Method and apparatus for combustion of residual carbon in fly ash
A system for combustion and removal of residual carbon within fly ash particles in which the fly ash particles are fed into an array of process units for combustion. The fly ash particles are subjected to heat and motive air such that as the fly ash particles pass through the particulate bed, they are heated to a sufficient temperature to cause the combustion of the residual carbon within the particles. The fly ash particles thereafter are conveyed in a dilute phase for further combustion through the reactor chamber away from the particulate bed and exhausted to an ash capture. The fly ash is then separated from the exhaust air that conveys the ash in its dilute phase with the air being further exhausted and the captured fly ash particles being fed to a feed accumulator for re-injection to the reactor chamber or discharge for further processing.
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This application is a continuation-in-part of U.S. patent application Ser. No. 10/254,747, filed Sep. 25, 2002, now abandoned which is a continuation of U.S. patent application Ser. No. 09/705,019, filed Nov. 2, 2000 (now U.S. Pat. No. 6,457,425), which application claimed the benefit of U.S. Provisional Patent Application No. 60/162,938, filed Nov. 2, 1999.
This application also claims the benefit of U.S. Provisional Patent Application No. 60/418,659, filed Oct. 15, 2002.FIELD OF THE INVENTION
The present invention generally relates to the processing of fly ash. In particular, the present invention relates to methods and systems for reducing residual carbon in fly ash.BACKGROUND
Coal is still today one of the most widely used fuels for the generation of electricity with several hundred power plants in the United States alone and an even greater number worldwide, utilizing coal combustion to generate electricity. One of the principal by-products from the combustion of solid fuels, such as coal, is fly ash, which generally is blown out of a coal combustor within the exhaust air stream coming from the combustor. Fly ash has been found to be very useful in building materials applications, particularly as a cement additive for making concrete, due to the nature of ash as a pozzolanic material useful for adding strength, consistency and crack resistance to the finished concrete products.
Most fly ash produced by coal combustion, however, generally contains a significant percentage of fine, unburned carbon particles, sometimes called “char”, that reduces the ash's usefulness as a byproduct. Before the fly ash produced by the combustion of coal and/or other solid fuels can be used in most building products applications, it must be processed or treated to reduce residual carbon levels therein. Typically, it is necessary for the ash to be cleaned to as low as 1–2 percent by weight carbon content before it can be used as a cement additive and in other building products applications. If the carbon levels of the fly ash are too high, the ash cannot be used in many of the aforementioned applications. For example, although fly ash production in the United States for 1998 was in excess of 55 million tons, less than 20 million tons of fly ash were used in building product materials and other applications. Consequently, carbon content of the ash is a key factor retarding its wider use in current markets and the expansion of its use to other markets.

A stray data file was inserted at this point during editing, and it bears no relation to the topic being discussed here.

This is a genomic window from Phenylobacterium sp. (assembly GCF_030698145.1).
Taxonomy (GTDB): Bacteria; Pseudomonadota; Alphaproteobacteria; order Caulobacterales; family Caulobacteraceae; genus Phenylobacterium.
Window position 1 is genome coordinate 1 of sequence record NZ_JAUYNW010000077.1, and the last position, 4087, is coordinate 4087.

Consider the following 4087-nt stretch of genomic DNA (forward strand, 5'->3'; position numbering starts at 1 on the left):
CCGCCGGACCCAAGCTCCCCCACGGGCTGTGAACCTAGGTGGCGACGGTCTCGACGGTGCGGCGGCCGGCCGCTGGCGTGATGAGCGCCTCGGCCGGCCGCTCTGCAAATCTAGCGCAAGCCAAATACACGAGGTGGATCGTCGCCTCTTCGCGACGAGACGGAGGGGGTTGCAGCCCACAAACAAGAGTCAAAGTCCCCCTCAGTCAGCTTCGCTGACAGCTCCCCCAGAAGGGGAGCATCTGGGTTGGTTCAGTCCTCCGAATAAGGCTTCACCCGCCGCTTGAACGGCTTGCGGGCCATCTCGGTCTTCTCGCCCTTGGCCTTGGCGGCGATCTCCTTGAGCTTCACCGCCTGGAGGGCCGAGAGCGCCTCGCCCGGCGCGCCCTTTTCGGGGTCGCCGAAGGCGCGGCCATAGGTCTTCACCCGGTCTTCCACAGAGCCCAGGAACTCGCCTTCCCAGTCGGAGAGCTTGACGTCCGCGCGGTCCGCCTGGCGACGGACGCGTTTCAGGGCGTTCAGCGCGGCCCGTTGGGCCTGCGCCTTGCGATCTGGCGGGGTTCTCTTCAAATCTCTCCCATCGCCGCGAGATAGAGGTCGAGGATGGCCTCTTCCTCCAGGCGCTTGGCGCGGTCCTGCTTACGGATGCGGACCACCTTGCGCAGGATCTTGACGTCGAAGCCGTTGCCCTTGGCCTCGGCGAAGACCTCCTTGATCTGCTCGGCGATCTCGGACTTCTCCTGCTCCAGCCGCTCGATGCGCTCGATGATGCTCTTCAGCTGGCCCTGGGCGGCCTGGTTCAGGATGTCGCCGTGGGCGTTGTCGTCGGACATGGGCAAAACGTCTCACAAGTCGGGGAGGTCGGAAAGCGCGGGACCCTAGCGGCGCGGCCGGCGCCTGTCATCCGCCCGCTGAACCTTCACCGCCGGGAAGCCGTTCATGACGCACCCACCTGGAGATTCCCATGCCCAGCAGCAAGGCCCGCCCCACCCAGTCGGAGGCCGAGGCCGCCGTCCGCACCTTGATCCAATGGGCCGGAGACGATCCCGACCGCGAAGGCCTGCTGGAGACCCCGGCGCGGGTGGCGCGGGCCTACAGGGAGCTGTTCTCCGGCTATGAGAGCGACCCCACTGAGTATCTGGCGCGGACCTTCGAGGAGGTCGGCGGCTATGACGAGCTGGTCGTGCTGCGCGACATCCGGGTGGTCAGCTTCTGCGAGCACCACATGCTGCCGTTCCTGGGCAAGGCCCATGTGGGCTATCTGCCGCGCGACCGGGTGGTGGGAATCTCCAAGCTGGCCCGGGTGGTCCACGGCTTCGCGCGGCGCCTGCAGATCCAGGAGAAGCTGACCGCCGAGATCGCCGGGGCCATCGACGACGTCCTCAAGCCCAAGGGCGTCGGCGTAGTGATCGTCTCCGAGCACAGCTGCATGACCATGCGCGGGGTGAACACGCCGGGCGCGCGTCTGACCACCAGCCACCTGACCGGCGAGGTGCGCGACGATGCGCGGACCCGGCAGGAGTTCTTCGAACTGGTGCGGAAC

In order to lower the residual carbon content of fly ash to appropriate levels, it generally is necessary to ignite and combust the carbon. The fly ash particles, therefore, must be supplied with sufficient temperature, oxygen and residence time in a heated chamber to ignite and burn the carbon within the fly ash particles. Currently, a number of technologies have been explored to try to effect carbon combustion in fly ash to reduce the carbon levels as low as possible. The primary problems that have faced most commercial methods in recent years generally have been the operational complexity of such systems and maintenance issues that have increased the processing costs per ton of processed fly ash, in some cases, to a point where it is not economically feasible to use such methods.
Such current systems and methods for carbon reduction in fly ash include, for example, a system in which the ash is conveyed in basket conveyors and/or on mesh belts through a carbon burn out system that includes a series of combustion chambers. As the ash is conveyed through the combustion chambers it is heated to burn off the carbon therein. Other known ash feed or conveying systems for transport of the ash through combustion chambers have included screw mechanisms, rotary drums and other mechanical transport devices. At the high temperatures typically required for ash processing, however, such mechanisms often have proved difficult to maintain and operate reliably. In addition, such mechanisms typically limit the exposure of the carbon particles to free oxygen by constraining or retaining the ash within baskets or on mesh belts such that combustion is occasioned by, in effect, diffusion through the ash, thereby retarding the effective throughput through the system. Accordingly, carbon residence times within the furnace also must be on the order of upwards of 30 minutes to effect a good burn out of carbon. These factors generally result in a less effective and costlier process.